Examination of the pilot's medical history revealed that in 1990 the pilot's risk factors for ischaemic heart disease required that he undertake additional tests and monitoring. He was also placed on medication for a raised serum lipid (high Cholesterol). Specialist medical assessment found that while that condition was not considered to be critical, the combination of age, raised serum lipid and abnormal Stress Electrocardiogram increased the possibility of coronary ischaemia developing with time. No autopsy was able to be conducted.

Witnesses described the pilot as apparently healthy and in good spirits on the day of the accident. The pilot was semi-retired and he generally had a relaxed lifestyle. Enquiries revealed that his normal sleep pattern was approximately 10:00 pm to 6:00 am and that he slept well. In the 2 weeks prior to the accident most of his time was spent renovating the boat on which he resided. He showed no signs of fatigue, illness or injury. At the time of the accident he had been on duty for approximately 4 hours.

Meteorological information, terrain features and visual clues

An analysis of the meteorological conditions in the vicinity of the crash site at 2125 hours indicated that there was no significant weather. Light wind and clear skies were observed and there was no indication of turbulence. One of the passengers on the outward journey remarked that that it was a smooth flight. Moon data for that evening indicated a waxing crescent with approximately 20 percent of the moon's visible disc illuminated. At the time of the accident the moon was 13.2 degrees above the horizon at an azimuth of 265.3 degrees. The aircraft's flight planned track was 037 degrees and therefore flying away from the moon. Local witnesses reported the night as being very dark.

The area directly north of Port Keats aerodrome had few prominent features apart from a small settlement that was vacant at the time of the accident and was therefore probably unlit. During the climb to cruise the natural horizon would have been obscured or nonexistent. The view outside the cockpit in the prevailing conditions of good visibility (in the meteorological sense) would have been close to total darkness.

Manoeuvring limits

The operating limitations section in the Flight Manual for the aircraft specified a maximum manoeuvring speed of 162 kts Indicated Air Speed (IAS). At that speed, the aircraft's structure was designed to withstand full symmetrical deflection of the flight controls. That maximum safe manoeuvring speed decreased as the aeroplane gross weight was reduced. The manoeuvring speed at the estimated weight of the aircraft at the time of the accident was calculated to have been 148 kts IAS. Allowing for a design safety factor of 1.5, the ultimate load limit would have been exceeded at 181 kts IAS with a full, abrupt movement of the controls. The normal cruise speed of the Aerostar was approximately 170 knots IAS and 200 knots IAS was easily attainable in a cruise descent. Abrupt control movements at any given airspeed can cause peak loads significantly higher than those produced by steady inputs. A rapid and large application of aileron control input at high speed in a dive could produce torsional loading in a wing in excess of the design strength. That loading could result in wing structural failure consistent with the failure observed to the left wing.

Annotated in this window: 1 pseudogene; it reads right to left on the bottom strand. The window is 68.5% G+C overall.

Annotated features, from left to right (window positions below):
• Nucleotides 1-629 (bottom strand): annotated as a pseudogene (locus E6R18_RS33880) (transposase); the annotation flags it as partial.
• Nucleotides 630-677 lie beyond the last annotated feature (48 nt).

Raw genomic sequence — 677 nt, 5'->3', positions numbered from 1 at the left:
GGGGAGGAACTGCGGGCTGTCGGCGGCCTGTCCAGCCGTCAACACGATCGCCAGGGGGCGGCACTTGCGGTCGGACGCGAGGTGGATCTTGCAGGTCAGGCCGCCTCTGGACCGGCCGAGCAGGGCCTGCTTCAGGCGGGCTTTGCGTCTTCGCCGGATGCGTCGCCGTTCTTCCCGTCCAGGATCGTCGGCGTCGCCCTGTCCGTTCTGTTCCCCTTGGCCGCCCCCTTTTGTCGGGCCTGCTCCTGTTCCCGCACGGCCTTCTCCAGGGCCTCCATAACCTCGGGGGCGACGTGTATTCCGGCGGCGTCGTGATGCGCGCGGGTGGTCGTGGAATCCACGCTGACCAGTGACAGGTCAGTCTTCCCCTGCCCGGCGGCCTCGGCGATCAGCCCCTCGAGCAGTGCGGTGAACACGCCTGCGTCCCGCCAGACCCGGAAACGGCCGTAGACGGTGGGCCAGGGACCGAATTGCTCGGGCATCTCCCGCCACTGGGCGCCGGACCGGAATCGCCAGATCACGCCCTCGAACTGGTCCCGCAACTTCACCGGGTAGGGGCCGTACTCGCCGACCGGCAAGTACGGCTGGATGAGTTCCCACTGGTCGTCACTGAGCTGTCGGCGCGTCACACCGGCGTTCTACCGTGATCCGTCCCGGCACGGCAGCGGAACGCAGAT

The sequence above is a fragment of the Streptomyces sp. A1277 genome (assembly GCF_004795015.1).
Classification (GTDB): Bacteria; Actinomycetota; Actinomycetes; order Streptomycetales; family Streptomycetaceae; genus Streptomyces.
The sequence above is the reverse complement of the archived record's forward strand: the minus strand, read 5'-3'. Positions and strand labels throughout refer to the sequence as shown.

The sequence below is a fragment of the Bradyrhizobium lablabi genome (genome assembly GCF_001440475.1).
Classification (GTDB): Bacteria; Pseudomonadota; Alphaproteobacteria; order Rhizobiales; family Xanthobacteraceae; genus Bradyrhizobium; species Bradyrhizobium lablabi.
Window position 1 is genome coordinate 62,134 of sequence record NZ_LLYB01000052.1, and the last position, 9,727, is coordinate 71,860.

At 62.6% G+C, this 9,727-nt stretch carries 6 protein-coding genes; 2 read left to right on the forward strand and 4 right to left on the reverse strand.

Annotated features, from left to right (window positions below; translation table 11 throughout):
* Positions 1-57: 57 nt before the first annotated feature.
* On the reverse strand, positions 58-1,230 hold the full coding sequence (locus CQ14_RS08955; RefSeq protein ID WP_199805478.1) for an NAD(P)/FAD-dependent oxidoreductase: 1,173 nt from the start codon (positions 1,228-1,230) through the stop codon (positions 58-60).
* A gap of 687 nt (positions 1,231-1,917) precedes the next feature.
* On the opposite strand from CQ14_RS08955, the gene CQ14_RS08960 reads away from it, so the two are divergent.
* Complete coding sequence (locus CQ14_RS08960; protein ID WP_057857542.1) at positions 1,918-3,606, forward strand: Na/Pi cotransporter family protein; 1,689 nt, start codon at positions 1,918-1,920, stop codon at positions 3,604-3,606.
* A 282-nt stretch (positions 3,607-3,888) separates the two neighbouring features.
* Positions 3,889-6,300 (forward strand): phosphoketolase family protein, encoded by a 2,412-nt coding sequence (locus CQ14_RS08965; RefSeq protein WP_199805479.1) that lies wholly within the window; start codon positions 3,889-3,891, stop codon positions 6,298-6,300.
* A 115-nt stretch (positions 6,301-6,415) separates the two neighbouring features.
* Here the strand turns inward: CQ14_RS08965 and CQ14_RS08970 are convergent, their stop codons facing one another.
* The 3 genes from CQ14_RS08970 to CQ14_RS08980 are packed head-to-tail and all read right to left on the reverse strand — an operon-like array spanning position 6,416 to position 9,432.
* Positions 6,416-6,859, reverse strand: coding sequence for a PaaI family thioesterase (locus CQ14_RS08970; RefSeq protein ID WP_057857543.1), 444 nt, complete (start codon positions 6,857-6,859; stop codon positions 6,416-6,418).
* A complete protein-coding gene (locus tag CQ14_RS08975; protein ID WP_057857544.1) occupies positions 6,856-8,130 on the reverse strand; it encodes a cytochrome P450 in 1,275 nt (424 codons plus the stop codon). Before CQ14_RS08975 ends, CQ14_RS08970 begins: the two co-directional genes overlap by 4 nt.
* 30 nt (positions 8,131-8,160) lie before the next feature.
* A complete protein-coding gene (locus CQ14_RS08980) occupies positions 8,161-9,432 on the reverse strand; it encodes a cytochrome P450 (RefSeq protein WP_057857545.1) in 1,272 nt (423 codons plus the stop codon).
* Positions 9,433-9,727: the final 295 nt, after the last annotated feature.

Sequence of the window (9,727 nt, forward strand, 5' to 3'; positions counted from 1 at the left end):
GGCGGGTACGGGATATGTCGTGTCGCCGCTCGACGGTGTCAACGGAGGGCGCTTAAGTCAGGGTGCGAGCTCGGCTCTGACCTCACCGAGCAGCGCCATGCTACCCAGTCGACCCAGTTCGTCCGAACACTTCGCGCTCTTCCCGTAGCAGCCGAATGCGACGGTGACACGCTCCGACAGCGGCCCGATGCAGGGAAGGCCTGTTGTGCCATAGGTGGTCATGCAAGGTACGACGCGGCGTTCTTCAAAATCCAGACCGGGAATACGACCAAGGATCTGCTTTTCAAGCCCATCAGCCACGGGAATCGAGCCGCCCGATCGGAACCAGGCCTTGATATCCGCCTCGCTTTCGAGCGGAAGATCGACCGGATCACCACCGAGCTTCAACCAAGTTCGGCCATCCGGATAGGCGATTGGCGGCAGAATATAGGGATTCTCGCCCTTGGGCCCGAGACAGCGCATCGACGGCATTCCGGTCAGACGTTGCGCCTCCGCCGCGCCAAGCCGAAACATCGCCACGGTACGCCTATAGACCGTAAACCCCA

Spiral instability

The Aerostar exhibits weak spiral stability. If, for example, the pilot becomes distracted while hand flying the aircraft on instruments, the aircraft may start to turn. The initial turning tendency is usually small and difficult to detect, especially if the pilot is not concentrating on instrument scanning. The nose of the aircraft will drop, a spiral descent commences and the speed will rapidly increase. Although the onset of a spiral dive is usually insidious, with physiological clues not strong enough to alert a distracted pilot, a well-developed spiral can rapidly develop. Airspeed can quickly increase to the point where there is much greater potential of exceeding the design G-loads. When denied strong visual cues, inadvertent entry to a spiral dive can happen even to highly experienced pilots. A pilot, confronted with a high-speed spiral, is trained to slow the buildup of airspeed, roll the aircraft to a wings-level attitude and then recover from the dive. The first step would therefore be to ensure the throttles are closed. Additional slowing, in aircraft like the Aerostar, can be achieved by lowering the landing gear and moving the propeller controls to a high RPM setting.

Human Physiology

Spatial disorientation is a situation in which a pilot fails to sense correctly the position, motion or attitude of the aircraft. It results from conflicting information from the pilot's senses, primarily those of vision and balance. Alternatively, where there are insufficient visual cues, the information from the sense of balance is all that is available to determine orientation. The sense of balance is extremely unreliable and, depending on the circumstances of the flight, may provide erroneous information to the pilot. If there is no visual means with which to crosscheck the information from the balance senses, the pilot may be unaware that it is in error. A pilot's perception of the aircraft's orientation in space may thus be incorrect, and the pilot will not be aware that this is so.

Fatigue can result in a number of potentially significant performance decrements including increased reaction time, lowered arousal, increased susceptibility to distraction, poor self monitoring, and reversion to previously well learned skills.

Share this page Comment